Earlier this month Level3 proclaimed that Comcast was violating net neutrality by demanding they pay a new connection fee to deliver Internet video services to Comcast customers. Comcast responded by claiming the dispute was just another peering dispute. Level 3 has continued to argue that Comcast is misleading people, this wasn't a normal peering dispute, and Comcast was simply trying to cash in on Level's handling of Netflix traffic. Whatever it is (and it has been amusing to see "peering experts" disagree completely on an agreement nobody has actually seen), Comcast says they're still working with Level3 on business arrangements and "revisions" to Comcast's initial proposal:
While we continue to believe the peering dispute that Level 3 initiated with Comcast is best resolved through discussions between engineers and business people, we think it is important to give a status update to the Internet community. Level 3 and Comcast engineering teams held several in-person discussions over the past 48 hours to discuss potential significant revisions to parts of our peering and direct connect architecture. Together, we constructively developed a potential new and different architectural approach that we proposed to trial with Level 3 as soon as next month. We proposed a mutual and relatively modest investment that would allow us both to better understand the traffic, routing, and economic considerations.
Comcast says Level3 walked away from negotiations and claims the company "effectively demanded unlimited capacity at our cost." Level3 hasn't fired back yet, as they've apparently been busy demanding NBC/Comcast merger conditions. However, Level3's argument has consistently been that Comcast is using their massive customer base as leverage to impose additional last mile tolls, and that Level3 isn't "demanding unlimited capacity" for free. Paying Comcast customers are simply accessing the content of their choice, argues Level3, and the idea this last mile exchange must be "balanced" is a red herring.
Pigskin-Referee writes: A Russian who allegedly at one time ran a network of compromised machines responsible for a third of global spam appeared in federal court in Wisconsin on Friday to deny the charges.
Oleg Y Nikolaenko, 23, a resident of Moscow, faces charges that he forged email spam messages in violation of the US CAN-SPAM Act, following his arrest in Las Vegas' Bellagio Hotel last month.
Prosecutors allege that the Russian was responsible for pumping out a staggering 10 billion spam messages per day, touting penis pills and counterfeit goods using the infamous Mega-D botnet network.
Nikolaenko entered a not guilty plea. He was denied bail after prosecutors successfully arguing he presented a flight risk if released.
Pigskin-Referee writes: RALEIGH — Education officials announced an agreement Monday morning that makes North Carolina the first state to provide Microsoft IT Academy online courses and instruction management tools to every public high school.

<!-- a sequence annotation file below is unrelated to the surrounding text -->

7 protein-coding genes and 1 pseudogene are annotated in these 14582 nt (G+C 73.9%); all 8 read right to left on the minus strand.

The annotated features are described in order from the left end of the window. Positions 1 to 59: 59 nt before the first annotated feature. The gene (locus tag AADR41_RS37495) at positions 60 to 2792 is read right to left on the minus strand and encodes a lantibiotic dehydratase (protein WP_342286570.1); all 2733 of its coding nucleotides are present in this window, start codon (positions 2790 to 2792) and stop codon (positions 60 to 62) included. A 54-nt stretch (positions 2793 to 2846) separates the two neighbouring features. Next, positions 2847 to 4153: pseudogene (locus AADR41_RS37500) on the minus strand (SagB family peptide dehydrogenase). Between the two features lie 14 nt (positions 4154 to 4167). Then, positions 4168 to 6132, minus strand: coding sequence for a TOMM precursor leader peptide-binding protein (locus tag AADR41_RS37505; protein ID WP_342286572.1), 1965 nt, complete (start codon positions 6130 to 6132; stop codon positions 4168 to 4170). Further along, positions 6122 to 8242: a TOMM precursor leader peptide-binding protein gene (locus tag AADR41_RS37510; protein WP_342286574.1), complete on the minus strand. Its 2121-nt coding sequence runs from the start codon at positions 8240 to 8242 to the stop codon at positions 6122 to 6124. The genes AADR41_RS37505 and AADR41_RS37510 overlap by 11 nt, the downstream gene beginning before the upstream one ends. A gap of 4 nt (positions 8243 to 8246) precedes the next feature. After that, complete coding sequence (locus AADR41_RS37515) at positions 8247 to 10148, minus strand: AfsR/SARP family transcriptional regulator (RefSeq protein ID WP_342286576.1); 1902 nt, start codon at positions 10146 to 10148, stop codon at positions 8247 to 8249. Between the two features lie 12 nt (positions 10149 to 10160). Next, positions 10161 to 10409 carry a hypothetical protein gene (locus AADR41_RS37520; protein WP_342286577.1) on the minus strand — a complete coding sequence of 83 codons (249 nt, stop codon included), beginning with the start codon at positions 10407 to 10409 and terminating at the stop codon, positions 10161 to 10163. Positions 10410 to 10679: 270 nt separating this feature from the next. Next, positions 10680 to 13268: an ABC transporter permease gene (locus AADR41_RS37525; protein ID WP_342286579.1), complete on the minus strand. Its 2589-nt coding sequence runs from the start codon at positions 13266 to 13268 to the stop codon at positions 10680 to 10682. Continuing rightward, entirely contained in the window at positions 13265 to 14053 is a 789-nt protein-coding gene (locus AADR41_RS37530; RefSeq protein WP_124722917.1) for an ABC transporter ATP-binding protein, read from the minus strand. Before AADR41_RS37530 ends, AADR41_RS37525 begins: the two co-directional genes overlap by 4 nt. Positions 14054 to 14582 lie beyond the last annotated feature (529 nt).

"As a former school business teacher, I am especially pleased that we will be able to level the playing field from school to school and from district to district," June Atkinson, the state superintendent of public instruction, said Monday at a news conference at Raleigh's Leesville Road High School.
"In today's economy, providing the Microsoft IT Academy to high schools just makes sense and takes our students one step closer to being career- and college-ready," Atkinson later stated.
The academy's online courses range from the basic, covering how to use different features in its widely used Office software suite, to the advanced, explaining how to program a variety of applications for different Microsoft platforms.
Bill Harrison, the chairman of the state Board of Education, was excited about what providing Microsoft courses means to North Carolina's students. "They have opportunities that students in other states don't have," he said. "They truly will have a better chance of leaving us career- and college-ready. And that's what we're about."
Lutz Ziob, the general manager of Microsoft Learning, said that career and technical education "engages and motivates students and leads to lower dropout rate, higher learning motivation and improved graduation success. The IT Academy program helps to connect academic learning to the students' lives. It makes education relevant in the world that they live in."
The state's adoption of the Microsoft academy is the largest to take place anywhere. The company said it currently has around 9,000 member schools in 100 nations.
The agreement will give North Carolina schools access to the most current versions of Microsoft programs.
Read more: The Herald-Sun — Schools secure Microsoft contract